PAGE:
Eats, Shoots and Leaves

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Some months ago I was in a second-hand store, and noticed a series of grammatically incorrect signs. "Boys Shoes," "Boys' Shoe's," "Boy's shoes.'" It's fairly common to see a sign with incorrect punctuation, but this group of signs (all of which are incorrect) made me laugh. I imagined being the one sitting at the computer, designated with the daunting task of creating and printing these signs. "I don't know which is right, but at least one of them should be, I hope." Nope.

The book Eats, Shoots and Leaves (the cover of which is a picture of pistol packing pandas) shows the power of proper punctuation. It is filled with examples of the problems which occur as a result of poor grammar, misplaced punctuation and improper usage. One misplaced comma can change the entire meaning of a phrase or sentence and cause confusion or misdirection. Proper communication takes education, attention to detail, thoughtful consideration of structure and a lot of time and energy.

I am not affiliated in any way with the grammar police (in fact, you may have pointed out a few errors already).  But I am intrigued at the relationship between the position of youth workers, how we practice youth ministry, and the language that we use to explain the position and practice to our congregations.

The words we use to describe what we do has a direct relationship to how our ministry is perceived by the congregation and the people we serve. Inaccurate phrasing of titles, job descriptions and “what not” can lead to problems with expectations and evaluations. Sometimes words which are meant to be descriptions actually become prescriptions. If the words are inaccurate, our tasks as youth pastors/workers/coordinators/directors become inaccurate, we start to have problems and pandas start shooting instead of eating shoots.

Similarly, the language used in our practices in youth ministry vary drastically. Some churches have a thriving "silo" youth ministry, while others are experimenting with family or intergenerational ministry. Some use loaded words like "discipleship" or "mentoring," others use more common words like "just hanging out with the kids."  Some craft intentional relationship building activities, others provide a "better alternative" for a Friday night.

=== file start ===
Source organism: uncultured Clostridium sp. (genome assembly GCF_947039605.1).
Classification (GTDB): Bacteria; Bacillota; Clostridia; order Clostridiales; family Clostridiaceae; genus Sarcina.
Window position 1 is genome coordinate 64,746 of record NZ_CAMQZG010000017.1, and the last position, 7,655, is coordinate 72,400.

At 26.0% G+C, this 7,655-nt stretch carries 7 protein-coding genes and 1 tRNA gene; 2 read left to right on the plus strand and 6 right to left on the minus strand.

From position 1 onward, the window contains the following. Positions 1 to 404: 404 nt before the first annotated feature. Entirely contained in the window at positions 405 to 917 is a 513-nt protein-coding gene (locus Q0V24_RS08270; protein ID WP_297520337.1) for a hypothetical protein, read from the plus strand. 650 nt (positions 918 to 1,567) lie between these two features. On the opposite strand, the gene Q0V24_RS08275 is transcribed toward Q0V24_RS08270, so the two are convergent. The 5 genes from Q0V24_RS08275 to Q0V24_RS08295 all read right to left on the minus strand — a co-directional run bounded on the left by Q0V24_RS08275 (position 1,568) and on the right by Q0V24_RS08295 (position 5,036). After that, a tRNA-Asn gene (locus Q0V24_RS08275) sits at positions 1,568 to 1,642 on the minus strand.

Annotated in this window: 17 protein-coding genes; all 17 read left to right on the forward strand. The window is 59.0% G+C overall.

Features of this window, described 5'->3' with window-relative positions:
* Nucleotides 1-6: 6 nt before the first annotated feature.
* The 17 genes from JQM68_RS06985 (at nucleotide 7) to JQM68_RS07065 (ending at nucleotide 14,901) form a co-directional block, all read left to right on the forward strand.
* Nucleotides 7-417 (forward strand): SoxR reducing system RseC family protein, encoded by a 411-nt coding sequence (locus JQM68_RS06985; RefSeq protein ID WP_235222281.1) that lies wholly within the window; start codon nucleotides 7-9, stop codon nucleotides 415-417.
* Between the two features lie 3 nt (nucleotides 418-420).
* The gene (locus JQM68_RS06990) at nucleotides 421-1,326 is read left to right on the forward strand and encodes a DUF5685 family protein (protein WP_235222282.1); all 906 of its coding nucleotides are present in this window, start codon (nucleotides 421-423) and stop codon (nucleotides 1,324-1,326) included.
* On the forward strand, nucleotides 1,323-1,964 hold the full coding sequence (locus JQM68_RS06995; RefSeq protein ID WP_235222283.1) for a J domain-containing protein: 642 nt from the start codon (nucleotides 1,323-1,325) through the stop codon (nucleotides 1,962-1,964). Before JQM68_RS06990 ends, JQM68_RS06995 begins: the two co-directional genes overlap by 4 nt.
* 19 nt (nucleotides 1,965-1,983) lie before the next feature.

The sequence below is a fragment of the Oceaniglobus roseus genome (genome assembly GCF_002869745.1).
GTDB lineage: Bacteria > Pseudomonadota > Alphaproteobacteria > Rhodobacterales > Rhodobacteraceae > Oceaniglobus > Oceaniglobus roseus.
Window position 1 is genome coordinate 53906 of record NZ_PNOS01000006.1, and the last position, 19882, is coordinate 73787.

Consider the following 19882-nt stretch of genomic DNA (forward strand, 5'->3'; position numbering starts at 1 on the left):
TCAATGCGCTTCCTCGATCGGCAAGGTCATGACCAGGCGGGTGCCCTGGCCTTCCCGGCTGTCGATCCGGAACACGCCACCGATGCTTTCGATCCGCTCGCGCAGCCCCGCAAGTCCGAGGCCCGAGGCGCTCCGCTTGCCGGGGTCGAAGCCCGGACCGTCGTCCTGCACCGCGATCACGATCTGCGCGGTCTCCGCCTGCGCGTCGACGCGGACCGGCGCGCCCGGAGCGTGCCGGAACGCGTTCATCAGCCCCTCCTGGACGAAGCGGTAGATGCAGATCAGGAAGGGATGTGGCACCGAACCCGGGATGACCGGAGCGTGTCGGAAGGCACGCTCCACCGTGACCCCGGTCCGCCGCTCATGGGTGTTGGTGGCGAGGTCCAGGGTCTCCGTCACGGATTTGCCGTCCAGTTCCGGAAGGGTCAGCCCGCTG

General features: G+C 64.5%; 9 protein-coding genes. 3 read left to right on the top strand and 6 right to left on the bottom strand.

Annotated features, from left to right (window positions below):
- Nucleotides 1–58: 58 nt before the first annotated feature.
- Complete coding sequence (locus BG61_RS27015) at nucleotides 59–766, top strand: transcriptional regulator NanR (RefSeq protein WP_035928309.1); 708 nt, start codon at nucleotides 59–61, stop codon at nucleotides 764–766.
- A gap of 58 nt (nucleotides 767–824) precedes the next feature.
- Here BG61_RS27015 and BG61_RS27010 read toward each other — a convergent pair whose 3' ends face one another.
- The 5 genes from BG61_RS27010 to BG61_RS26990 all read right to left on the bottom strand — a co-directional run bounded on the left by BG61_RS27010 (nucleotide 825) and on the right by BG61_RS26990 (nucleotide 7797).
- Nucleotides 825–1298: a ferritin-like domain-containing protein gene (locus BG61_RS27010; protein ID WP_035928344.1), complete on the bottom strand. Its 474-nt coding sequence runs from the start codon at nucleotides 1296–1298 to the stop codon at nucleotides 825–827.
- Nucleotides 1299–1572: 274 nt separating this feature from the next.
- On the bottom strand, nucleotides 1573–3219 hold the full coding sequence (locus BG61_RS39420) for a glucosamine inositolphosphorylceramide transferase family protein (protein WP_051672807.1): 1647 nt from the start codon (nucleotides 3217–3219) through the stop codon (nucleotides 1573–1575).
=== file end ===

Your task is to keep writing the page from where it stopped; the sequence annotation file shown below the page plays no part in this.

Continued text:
To be clear, I'm not suggesting a "carbon copy" model to be used in every church or situation. The beauty of the denomination is the variety of its churches and members. But I am intrigued by the question: how might a uniform language help bring clarity and strengthen all of our diverse ministries?

Here are some questions to think about.  Please comment, and let's work on this language.

  • What are some new words or phrases (in culture, in youth ministry models) popping up that need explanation or clarification?
  • Is your ministry to youth being confused for something it isn't because of the language you use to describe it to your congregation?
  • What structures ought to be in place to develop a "common language" or direction for youth ministry in the CRC?
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"Let's eat Grandma!" "Let's eat, Grandma!" Punctuation saves lives.
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I think, that until each generation thinks and processes things exactly the same (which, BTW, will NEVER happen), you will always need 2 languages to perform and promote youth ministry. The key is finding leaders who can communicate to both sides of the pew. Whether you hire/commission, a youth leader that is young - more charismatic with lots of energy - and knows the youth lingo really well, but not so hip on the older generations' way of speaking, or, an older more experienced maverick, that can't keep up with the undulating twists and changes of the youth movement(s), when it comes right down to it, they will need to understand and speak two different languages to either side and when they are able to balance those two languages intelligently and with expert precision, you will begin to see an unprecidented understanding between the goals and mission of the youth ministry program. 

Guide

When I think about the "language" we use, one miscommunication that happens often is the "language" of expectations. And this doesn't just apply to Youth Ministry, (which is where I hear it most) but in all areas of church in leadership. Our job descriptions as we read them and the congregations expectations of Youth leaders might be very different and this causes considerable tension.